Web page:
BOSS Magazine, The Australian Financial Review | 13 June 2008
Kylie Ahern is CEO and Wilson da Silva is editor-in-chief at Luna Media, publisher of science magazine Cosmos and environment-based G Magazine. They spoke to Deirdre Livolsi about living and working together.
What led to your working together?
Wilson: “Kylie and I had both worked for New Scientist. In 2004, we came up with the idea of a science magazine. I had met Alan Finkel [an entrepreneur, scientist, now chancellor of Monash University and chairman of Luna Media] in 1996, when I was editing 21C Magazine in Melbourne. We pitched [our idea] to him but also had other people in mind. We were just extraordinarily lucky that the first people we approached were wiling to do it.”
Kylie: “We always wanted to do a popular science magazine. We launched Cosmos in 2005 and in 2006 we launched G Magazine. In June 2006 we launched Cosmos Online, a science news website. It was a good time of life to do it as we were both experienced enough in each of our fields.”
“My management style is very collegial. I include everyone in discussions – even the interns get involved.”
What skills do you bring to the partnership?
Wilson: “My management style is very collegial. I include everyone in discussions – even the interns get involved. There are ways of seeing the world you as the editor might not be aware of. I like big-picture stuff, visionary stuff. I probably have a bit of trouble finishing things off – that’s something Kylie helps me with and my editorial colleagues all know about. I need to wait for the muses sometimes, for the emotion to be right, so that’s probably not a good business style.”
Kylie: “We have very complementary skills. I’m very organised, I like planning. I absolutely love marketing. I believe in great editorial product, but I’m very commercial; I love the sales side of the business. By tapping into Wilson’s creativity I’ve become a better marketer, and I’ve made him a lot more commercial.”
How would you describe each other?
Wilson: “She’s great at finding breaks through logjams. She sees things from a different angle – she’s very focused on results. She seems to be a natural leader; she encourages people.”
Kylie: “Wilson is very creative. He’s an ideas generator. I can pose any problem to him and he’ll come up with a large number of solutions. He’s a brilliant editor, probably one of the best I’ve ever worked with.”
Describe your day-to-day work relationship.
Wilson: “We usually have a meeting in the morning. She likes to view me as the ideas guy. Sometimes I can be a pain in the butt – I get all excited about ideas and she’s taught me to see the commercial side. We do lots of strategy stuff in her office. We talk a lot after hours. I’m a bit of a workaholic; I don’t cut off after hours. That’s why when we go on holidays, we do something physically challenging so there’s no thought given to work-related issues.”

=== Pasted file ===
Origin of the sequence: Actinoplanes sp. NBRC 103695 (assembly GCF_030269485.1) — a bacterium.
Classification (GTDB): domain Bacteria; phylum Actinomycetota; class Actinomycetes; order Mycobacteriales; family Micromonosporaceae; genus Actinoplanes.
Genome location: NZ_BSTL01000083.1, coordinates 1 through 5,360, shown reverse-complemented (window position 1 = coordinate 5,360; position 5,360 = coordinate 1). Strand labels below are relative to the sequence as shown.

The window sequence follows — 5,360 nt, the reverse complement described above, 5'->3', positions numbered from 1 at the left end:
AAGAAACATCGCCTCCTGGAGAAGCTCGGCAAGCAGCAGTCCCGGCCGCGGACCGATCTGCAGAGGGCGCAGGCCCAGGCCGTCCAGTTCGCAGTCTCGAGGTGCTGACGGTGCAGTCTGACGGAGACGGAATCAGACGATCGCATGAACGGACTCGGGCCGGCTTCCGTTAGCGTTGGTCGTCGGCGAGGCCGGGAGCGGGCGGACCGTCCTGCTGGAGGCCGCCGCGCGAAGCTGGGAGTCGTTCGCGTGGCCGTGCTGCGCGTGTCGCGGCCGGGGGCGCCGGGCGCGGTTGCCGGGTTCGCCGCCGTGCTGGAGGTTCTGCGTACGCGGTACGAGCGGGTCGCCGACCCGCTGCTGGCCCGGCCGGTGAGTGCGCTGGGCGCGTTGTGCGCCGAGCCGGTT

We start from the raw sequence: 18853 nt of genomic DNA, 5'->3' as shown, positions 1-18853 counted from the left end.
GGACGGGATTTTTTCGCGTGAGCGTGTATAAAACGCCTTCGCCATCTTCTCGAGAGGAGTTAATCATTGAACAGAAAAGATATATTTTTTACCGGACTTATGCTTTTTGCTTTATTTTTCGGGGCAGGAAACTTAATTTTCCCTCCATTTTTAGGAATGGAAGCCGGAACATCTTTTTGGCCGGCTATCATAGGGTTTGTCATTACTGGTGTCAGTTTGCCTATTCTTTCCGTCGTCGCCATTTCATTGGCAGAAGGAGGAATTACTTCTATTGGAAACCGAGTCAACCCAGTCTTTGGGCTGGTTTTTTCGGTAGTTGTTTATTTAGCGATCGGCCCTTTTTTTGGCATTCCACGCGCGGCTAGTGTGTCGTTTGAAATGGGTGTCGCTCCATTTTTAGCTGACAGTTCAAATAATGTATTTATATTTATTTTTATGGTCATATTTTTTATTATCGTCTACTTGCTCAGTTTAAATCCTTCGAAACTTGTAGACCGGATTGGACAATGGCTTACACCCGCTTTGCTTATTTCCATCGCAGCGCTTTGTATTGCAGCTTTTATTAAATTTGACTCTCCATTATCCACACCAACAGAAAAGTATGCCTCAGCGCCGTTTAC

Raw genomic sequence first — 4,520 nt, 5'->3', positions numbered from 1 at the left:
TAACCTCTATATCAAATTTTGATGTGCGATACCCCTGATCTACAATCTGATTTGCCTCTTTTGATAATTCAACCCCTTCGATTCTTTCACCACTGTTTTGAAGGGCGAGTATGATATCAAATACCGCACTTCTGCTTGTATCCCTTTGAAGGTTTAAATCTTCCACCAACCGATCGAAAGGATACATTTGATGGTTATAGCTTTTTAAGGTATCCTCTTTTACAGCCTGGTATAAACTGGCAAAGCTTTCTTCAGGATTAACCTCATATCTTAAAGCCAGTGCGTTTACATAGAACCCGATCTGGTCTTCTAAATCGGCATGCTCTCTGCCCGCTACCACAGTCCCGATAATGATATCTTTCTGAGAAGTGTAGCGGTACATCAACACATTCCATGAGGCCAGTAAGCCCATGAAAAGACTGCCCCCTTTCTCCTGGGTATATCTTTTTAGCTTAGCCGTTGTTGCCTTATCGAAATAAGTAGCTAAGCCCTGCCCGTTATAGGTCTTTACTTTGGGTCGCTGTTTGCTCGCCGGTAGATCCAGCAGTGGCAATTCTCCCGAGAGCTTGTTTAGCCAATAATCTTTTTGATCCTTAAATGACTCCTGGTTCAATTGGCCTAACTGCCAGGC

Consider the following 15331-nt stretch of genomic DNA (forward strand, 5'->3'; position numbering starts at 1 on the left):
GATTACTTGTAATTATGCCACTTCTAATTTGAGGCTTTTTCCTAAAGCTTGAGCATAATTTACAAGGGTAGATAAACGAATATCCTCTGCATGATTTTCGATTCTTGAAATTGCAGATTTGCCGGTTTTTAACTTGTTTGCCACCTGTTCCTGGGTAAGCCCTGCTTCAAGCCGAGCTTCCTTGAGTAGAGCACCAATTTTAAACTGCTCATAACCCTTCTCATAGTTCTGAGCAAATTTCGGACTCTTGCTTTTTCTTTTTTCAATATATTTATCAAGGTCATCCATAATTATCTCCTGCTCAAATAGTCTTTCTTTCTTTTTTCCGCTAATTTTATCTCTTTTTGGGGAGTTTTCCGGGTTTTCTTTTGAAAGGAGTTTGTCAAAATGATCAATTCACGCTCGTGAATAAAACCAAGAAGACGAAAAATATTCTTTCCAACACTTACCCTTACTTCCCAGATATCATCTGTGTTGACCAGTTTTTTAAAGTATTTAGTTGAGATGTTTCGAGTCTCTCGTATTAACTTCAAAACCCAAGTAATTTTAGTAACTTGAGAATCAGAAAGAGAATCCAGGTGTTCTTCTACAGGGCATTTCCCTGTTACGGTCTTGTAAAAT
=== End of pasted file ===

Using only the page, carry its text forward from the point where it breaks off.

“Wilson is very creative. He’s an ideas generator. I can pose any problem to him and he’ll come up with a large number of solutions.”
Kylie: “It’s very verbal, very face-to-face. It’s a very close relationship. It’s not a big company so we don’t need to email unless we’re sending each other an article to read. Wilson reports to me, but it’s a very equal relationship. There’s not a lot of division between work and home. At the beginning we had a rule that we wouldn’t talk about work after seven o’clock at night, but we’ve long since forgotten that.”
How do you make decisions?
Wilson: “It’s divided along commercial and editorial lines. In magazines, the publisher makes the decision about the cover. I have always genuflected to that, but I didn’t quite like it in the beginning. If there’s a disagreement [about covers], she always wins. On average her choice has been much more accurate, so I’ve learned to trust her judgment. Editors fluctuate between trying to please the readers and trying to show off to them. Publishers are never going to be showing off – all they’re trying to do is sell as many copies as possible.
“Where editorial decisions will impinge on the commercial side of the business, I consult her. It’s simple things like should we use profanity, because we have a lot of school subscribers. We did a cover story on marijuana, and again it might affect the education market. I said, ‘I really want to do this story, it’s totally science-based, but there’s a risk.’ She consulted teacher friends of hers and they said go for it, kids are talking about this stuff. If you show the real science, you will be respected among the teachers. And we were.”
Kylie: “I’m the CEO so we have a very strict line in that sense. I make the final decisions on day-to-day matters. Strategy matters are always presented to the board. We’re a very traditional company – every month we meet with the board. We have an agreement with Alan that, on strategy decisions, he, Wilson and I have to be unanimous.”
What happens when you disagree?
Wilson: “I have a bit of a Latin temperament and sometimes I get so excited about something that I don’t think of the implications. Kylie tends to get me to think it through. At its worst, we’ll lose our temper, then apologise and see the reality that we have to work together. The problem with being partners in life as well as the business is that you can lose your temper. You wouldn’t necessarily do that in a professional relationship. But out of those occasionally fiery exchanges come really fantastic ideas.”
Kylie: “How we handle disagreements has certainly evolved. You can’t have a disagreement that lasts. We don’t have arguments in front of staff. Our disagreements are intense, they’re quick, and then they’re over. You tend to be more disciplined because you don’t want your business to become dysfunctional.”
This profile was originally published in BOSS Magazine on 13 June 2008.